Health system gaps make it hard for some older Oregonians to get a COVID-19 booster

By Amelia Templeton (OPB)
Dec. 22, 2023 2 p.m.

Nurse Julie Hubbard’s small office is down the hall from the dining room at a 31-person memory care unit in Lake Oswego run by the company Avamere.

She wears a stethoscope and keeps the lights dimmed. The low light, she said, helps calm residents who come to her when they’re distressed or disoriented. All of The Pearl at Kruse Way’s residents have some form of dementia, most often Alzheimer’s.


But lately, Hubbard has been worried about a shorter-term threat to the health of her residents: COVID-19. That’s because the latest booster shot that could protect older Oregonians has been slow to arrive for many living in long-term care facilities.

Nurse Julie Hubbard in the hall of The Pearl at Kruse Way, December 2023. Many residents cannot easily leave, so Hubbard opted to give the booster doses herself after she couldn't get anyone from a pharmacy to administer the shots.

Nurse Julie Hubbard in the hall of The Pearl at Kruse Way, December 2023. Many residents cannot easily leave, so Hubbard opted to give the booster doses herself after she couldn't get anyone from a pharmacy to administer the shots.

Amelia Templeton / OPB

Only about one in four residents in a memory care, nursing home, or assisted living has gotten the most recent COVID-19 booster shot, according to data from November published by the Oregon Health Authority.

“There’s a huge percentage of people who are vulnerable, who can’t get this,” Hubbard said.

If the state and federal government cannot make access to vaccines easier for vulnerable Oregonians, Hubbard worries she could start losing more residents to COVID-19 again, like in the early days of the pandemic.

A bureaucratic roadblock

Age remains the single most important risk factor for severe COVID-19 outcomes. Seniors, on the whole, embraced the initial COVID-19 vaccine, which helped reduce hospitalizations nationwide. A step in the virus’s evolution may have helped too, with the omicron variants circulating now generally causing more mild illness than the earlier delta variant.

But immunity tends to wane more quickly in older adults.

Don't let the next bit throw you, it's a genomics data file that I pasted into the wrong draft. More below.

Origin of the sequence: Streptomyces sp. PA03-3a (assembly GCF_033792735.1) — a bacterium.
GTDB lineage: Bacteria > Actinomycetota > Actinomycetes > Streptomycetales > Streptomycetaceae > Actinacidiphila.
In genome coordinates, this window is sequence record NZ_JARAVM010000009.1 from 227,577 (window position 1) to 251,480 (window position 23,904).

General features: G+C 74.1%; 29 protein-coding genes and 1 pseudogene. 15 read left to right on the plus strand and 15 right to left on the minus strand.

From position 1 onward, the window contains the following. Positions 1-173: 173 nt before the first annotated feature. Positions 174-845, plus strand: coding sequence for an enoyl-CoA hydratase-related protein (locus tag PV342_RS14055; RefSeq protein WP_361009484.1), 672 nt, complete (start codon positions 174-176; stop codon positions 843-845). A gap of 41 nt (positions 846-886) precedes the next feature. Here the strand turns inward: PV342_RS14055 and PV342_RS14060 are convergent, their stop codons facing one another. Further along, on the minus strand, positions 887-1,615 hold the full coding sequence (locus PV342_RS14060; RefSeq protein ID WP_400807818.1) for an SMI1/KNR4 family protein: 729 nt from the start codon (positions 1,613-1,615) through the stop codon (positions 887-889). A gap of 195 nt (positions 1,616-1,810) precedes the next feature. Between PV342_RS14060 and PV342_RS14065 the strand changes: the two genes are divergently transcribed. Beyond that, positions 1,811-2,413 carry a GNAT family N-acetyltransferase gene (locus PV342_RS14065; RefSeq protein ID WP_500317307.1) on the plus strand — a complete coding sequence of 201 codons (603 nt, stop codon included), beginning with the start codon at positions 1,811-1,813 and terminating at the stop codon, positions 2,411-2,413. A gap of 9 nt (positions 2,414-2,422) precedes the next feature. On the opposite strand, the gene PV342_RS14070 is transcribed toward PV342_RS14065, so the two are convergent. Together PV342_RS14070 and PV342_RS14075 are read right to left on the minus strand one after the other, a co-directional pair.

With the federal government no longer subsidizing all COVID-19 vaccines, Hubbard now needs to rely on federal reimbursements to cover the costs.

Moderna’s 2023-2024 booster costs $128 per dose. Pfizer’s is $115. In most cases, it’s supposed to be available free without a copay for people on Medicare or Medicaid.

Nursing homes are federally regulated and have higher-level medical staff who can directly bill Medicare for administering the COVID-19 shot to their residents.

A person hold a COVID-19 vaccine card up.

FILE: Blanca Rokstad, a certified nursing assistant at Rose Villa in Portland, shows her vaccination record after receiving the Pfizer COVID-19 vaccine back in December 2020 when it first became available.

Kristyna Wentz-Graff / OPB

But assisted living facilities and memory care units are regulated by the state and cannot directly bill Medicare, creating a gap that has left many older Oregonians at risk of remaining unvaccinated through the winter.

Because Hubbard is a nurse and not a doctor or nurse practitioner, she can order the booster shot for her patients, and she’s qualified to stick the shot into an arm, but the Pearl’s memory care unit license doesn’t allow her to directly bill Medicare for the shots.

One possible solution for people living at long-term care facilities is to visit their local pharmacy or doctor’s office. Retail pharmacies and primary care offices generally offer the COVID-19 booster to Medicare enrollees for free. But many of the residents of the Pearl can’t easily visit a pharmacy or a doctor’s office, according to Hubbard.

Many residents have advanced Alzheimer’s, and some of them require medical transport to leave. In the past years, Hubbard had worked with pharmacies to set up on-site vaccination clinics so her residents could get the shot without having to leave home.

This September, when she contacted CVS and Rite Aid, they said that was no longer an option.

“They don’t have the staff to come in for any kind of clinics for COVID injections,” Hubbard said.


Worker shortages